How Non-Profits are Using Mobile Payments
Credit cards aren't just for store anymore. With fewer shoppers carrying cash these days, some non-profits have started embracing mobile-payment technology to raise funds.
This holiday season, bell ringers for the Salvation Army, which brings in almost $2 billion in revenue annually, began taking digital donations using Square, the New York Times reports. Ringers, equipped with Android smartphones donated by Sprint Nextel, will begin accepting Square in Dallas, San Francisco, Chicago and New York. The organization hopes Square will be more successful than its old credit-card terminal, which was last used nationally in 2009, after bringing in only $60,000. Cash donations, in contrast, totaled $148 million in 2010.
Earlier in the year, Intuit partnered up with Girl Scouts of Northern Ohio for the organization's 99th anniversary to collect credit-card payments for cookie sales with GoPayment, Intuit's mobile-payment app. In addition to its free reader, Intuit also reduced transaction fees for the scouts. In the past, troops had lost sales because fewer customers were carrying cash, the organization's business director said. The initiative paid off. By accepting credit cards, troops saw a 13 percent increase in cookie sales, with each scout selling an average of 20 more boxes, according to Intuit.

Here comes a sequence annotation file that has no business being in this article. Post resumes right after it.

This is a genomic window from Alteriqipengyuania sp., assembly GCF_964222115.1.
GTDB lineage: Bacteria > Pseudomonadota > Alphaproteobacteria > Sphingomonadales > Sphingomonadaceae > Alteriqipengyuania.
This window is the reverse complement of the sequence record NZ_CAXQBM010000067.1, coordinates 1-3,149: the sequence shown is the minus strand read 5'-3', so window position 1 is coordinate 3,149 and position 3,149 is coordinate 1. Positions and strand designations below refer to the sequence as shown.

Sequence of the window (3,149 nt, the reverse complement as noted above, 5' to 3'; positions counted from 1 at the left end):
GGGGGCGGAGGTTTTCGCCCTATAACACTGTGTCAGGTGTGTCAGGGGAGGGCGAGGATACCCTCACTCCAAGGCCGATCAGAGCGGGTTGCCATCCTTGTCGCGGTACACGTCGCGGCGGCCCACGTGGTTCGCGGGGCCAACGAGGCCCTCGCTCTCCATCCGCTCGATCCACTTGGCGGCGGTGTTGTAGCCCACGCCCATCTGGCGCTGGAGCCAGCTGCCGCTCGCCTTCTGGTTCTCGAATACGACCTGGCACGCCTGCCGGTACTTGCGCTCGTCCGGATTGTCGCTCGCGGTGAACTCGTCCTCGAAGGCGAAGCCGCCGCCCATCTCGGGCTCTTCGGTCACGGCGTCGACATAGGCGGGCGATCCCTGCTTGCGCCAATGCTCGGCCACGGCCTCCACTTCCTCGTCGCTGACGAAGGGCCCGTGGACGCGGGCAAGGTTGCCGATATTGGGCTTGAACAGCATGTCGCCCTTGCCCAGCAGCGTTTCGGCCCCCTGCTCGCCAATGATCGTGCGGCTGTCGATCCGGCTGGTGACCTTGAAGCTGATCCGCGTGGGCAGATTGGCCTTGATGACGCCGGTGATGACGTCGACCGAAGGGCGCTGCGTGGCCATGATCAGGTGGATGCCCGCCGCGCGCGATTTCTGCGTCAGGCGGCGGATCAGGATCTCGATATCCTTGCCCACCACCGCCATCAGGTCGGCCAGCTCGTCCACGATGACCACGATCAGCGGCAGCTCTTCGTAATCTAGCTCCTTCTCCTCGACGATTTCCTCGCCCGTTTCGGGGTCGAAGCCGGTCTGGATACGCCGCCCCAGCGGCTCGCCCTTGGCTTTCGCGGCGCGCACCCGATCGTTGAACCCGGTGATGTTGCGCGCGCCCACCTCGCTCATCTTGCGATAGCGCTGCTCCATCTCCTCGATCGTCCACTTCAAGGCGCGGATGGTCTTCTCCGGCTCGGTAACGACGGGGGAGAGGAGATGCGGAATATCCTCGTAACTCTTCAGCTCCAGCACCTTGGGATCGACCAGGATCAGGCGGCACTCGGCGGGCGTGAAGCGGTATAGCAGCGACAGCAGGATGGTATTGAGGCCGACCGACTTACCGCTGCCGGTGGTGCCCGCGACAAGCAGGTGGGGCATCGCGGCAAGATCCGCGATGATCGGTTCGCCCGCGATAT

These non-profits have learned that if you're trying to raise funds, it's time to start taking plastic.
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